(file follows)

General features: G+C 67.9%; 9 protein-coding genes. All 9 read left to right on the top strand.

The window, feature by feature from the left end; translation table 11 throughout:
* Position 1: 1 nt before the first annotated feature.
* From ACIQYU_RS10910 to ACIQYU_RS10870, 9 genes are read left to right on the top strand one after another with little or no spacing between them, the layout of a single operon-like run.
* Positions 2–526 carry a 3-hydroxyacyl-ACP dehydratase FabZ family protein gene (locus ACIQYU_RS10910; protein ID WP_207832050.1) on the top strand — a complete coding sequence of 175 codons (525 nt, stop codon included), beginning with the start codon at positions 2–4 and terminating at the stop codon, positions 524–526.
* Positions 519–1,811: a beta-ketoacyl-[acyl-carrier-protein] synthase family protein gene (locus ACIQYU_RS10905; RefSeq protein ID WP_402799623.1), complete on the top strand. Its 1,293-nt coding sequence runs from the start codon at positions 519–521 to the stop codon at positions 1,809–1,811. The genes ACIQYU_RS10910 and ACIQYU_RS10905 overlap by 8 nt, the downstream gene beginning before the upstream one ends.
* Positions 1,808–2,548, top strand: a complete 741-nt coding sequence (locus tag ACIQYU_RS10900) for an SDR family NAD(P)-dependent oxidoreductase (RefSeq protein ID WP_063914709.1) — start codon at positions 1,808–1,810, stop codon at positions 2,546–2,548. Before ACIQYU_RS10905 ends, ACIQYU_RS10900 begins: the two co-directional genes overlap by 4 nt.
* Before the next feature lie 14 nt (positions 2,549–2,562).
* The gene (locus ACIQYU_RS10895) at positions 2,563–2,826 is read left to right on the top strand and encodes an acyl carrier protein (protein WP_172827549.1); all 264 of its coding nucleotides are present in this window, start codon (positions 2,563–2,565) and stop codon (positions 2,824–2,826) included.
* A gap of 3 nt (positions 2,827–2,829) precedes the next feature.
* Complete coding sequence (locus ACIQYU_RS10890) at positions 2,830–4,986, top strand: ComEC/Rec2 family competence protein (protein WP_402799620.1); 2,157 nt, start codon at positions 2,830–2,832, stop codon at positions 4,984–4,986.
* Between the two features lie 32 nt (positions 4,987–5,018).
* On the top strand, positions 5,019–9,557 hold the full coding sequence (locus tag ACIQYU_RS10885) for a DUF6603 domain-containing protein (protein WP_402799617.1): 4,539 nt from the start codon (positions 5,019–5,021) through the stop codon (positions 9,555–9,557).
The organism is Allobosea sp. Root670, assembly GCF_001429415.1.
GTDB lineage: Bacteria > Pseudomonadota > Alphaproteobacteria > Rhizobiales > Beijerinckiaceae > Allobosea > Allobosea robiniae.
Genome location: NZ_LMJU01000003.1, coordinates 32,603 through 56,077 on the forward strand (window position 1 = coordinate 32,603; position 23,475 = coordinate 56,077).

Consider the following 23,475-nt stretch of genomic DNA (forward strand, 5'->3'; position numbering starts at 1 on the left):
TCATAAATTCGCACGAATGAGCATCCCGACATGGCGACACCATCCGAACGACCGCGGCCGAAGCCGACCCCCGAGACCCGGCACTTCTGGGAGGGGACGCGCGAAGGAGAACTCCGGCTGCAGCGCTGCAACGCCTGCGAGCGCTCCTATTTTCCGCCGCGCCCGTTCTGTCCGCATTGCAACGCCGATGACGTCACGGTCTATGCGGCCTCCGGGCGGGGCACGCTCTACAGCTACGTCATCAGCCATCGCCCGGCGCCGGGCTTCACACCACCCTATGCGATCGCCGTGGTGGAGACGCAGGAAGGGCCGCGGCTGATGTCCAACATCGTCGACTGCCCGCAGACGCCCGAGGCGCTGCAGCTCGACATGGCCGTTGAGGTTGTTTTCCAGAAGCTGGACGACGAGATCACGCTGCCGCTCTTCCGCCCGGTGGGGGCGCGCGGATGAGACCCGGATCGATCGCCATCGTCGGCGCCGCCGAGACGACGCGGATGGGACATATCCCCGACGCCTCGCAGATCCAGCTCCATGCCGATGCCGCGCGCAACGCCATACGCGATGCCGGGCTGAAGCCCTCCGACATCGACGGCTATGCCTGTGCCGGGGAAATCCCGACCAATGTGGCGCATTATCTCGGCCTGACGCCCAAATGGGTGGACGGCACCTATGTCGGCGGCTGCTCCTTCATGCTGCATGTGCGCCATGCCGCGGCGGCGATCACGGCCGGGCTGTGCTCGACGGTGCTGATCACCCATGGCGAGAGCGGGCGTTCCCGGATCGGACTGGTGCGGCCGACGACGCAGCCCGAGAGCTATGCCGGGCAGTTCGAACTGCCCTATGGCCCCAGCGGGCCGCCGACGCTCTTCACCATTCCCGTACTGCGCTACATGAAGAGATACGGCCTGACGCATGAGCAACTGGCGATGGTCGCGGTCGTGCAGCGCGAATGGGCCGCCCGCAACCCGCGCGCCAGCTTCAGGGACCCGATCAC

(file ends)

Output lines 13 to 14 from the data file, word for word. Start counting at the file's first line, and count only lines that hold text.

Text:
* On the top strand, positions 5,019–9,557 hold the full coding sequence (locus tag ACIQYU_RS10885) for a DUF6603 domain-containing protein (protein WP_402799617.1): 4,539 nt from the start codon (positions 5,019–5,021) through the stop codon (positions 9,555–9,557).
The organism is Allobosea sp. Root670, assembly GCF_001429415.1.